Musial Awards: Pitcher Jason Boulais earns the save of a lifetime

Jason Boulais

My favorite assignment of the year at the Post was to profile of one the winners of what are now known as the Musial Awards. Formerly known as the National Sportsmanship Awards, the honor is bestowed annually by the St. Louis Sports Commission on six to ten people or groups who show extraordinary class, selflessness, dignity or character on the playing field. The traits were personified in Stan Musial, hence the name change.

This year, the Sports Commission asked if I would tell the stories of each of the winners. I was honored, humbled and just a little intimidated. Not only do these people perform athletic feats that are beyond my capabilities, they show extraordinary class. As they tell me their stories, I ask myself, “Would I do the same?” I can hope so.

The awards are scheduled for December 5 at the Peabody Opera House. I urge you to attend, because my words do not do justice to their character, integrity and selflessness. I’d like to share the story of one of the honorees, Jason Boulais. You can read the rest of the stories here.

As a pitcher at the University of South Carolina Beaufort, Jason Boulais seldom got the call to save a game. Instead, he got the call to save a life.

Walking across campus one day last fall, Jason stopped at a tent manned by a group called Be the Match, a bone marrow donor registry program. One of the volunteers asked to swab his cheek and add him to the registry to see if he was a match.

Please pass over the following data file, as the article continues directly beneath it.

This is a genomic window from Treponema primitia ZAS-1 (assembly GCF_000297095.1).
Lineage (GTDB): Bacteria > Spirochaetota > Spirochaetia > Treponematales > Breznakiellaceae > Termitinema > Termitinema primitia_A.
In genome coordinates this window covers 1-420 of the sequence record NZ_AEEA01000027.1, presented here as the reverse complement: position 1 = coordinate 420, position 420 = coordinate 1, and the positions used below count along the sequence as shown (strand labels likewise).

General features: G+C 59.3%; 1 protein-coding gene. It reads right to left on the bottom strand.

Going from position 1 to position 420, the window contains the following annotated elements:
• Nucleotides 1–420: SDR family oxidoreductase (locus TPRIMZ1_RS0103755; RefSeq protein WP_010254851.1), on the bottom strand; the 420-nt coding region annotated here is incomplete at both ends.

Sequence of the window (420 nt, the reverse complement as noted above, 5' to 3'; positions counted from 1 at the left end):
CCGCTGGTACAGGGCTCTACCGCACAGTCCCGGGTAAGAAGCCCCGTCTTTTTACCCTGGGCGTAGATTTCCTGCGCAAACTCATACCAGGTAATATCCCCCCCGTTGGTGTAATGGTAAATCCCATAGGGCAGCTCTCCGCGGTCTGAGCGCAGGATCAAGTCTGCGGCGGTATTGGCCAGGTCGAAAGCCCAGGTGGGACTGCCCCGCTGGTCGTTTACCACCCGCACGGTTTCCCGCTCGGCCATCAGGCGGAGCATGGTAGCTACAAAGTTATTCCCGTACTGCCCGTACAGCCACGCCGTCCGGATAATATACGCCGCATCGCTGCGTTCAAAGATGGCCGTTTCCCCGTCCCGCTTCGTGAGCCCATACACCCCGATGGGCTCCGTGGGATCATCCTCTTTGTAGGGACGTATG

“I said, ‘Of course.’ They said I’d most likely never get called back,” Jason said. “But I had a feeling.”

He was right.
Jason was in the 30 percent of the population that is a potential match. In fact, he was a perfect match for a young boy in France. The problem: the boy needed the bone marrow in late spring, during baseball season. So Jason would have to forfeit the end of his senior season for the SandSharks — and the end of his baseball career.

Without hesitation, he agreed.

“I was excited that I was going to potentially save a life,” he said. “I knew he was only five years old. He deserves a chance at a full life. No regrets.”

Jason learned the day after the surgery that to his surprise, he had become a celebrity. “I was at the store and a woman asked me how I was feeling. I asked how she knew that I’d had surgery. She said one of her kids had seen the story on social media. She told me that what I’d done was awesome. I was so surprised.”
Officials with Major League Baseball also heard about Jason’s selfless act and honored him at this year’s entry draft. Since then, he has joined his father in his house-flipping business in Miami and is studying to earn his real estate license but still runs into people who have heard the story and congratulate him for what he simply considered the right thing to do.

“Other people say it takes guts, but I feel like if anyone was put in my shoes, they’d do the same thing,” Jason said. “They just haven’t been in that position. I’ve been wowed by people’s reactions.”

The Musial Award has wowed him, too, but the good news that Jason wants most to hear will have to wait until next year. Privacy laws prevent Jason from knowing the identity of the boy who received his bone marrow or his status for 18 months.

“Hopefully they contact me and tell me he’s doing great,” Jason said. “That’s really the only honor I want.”

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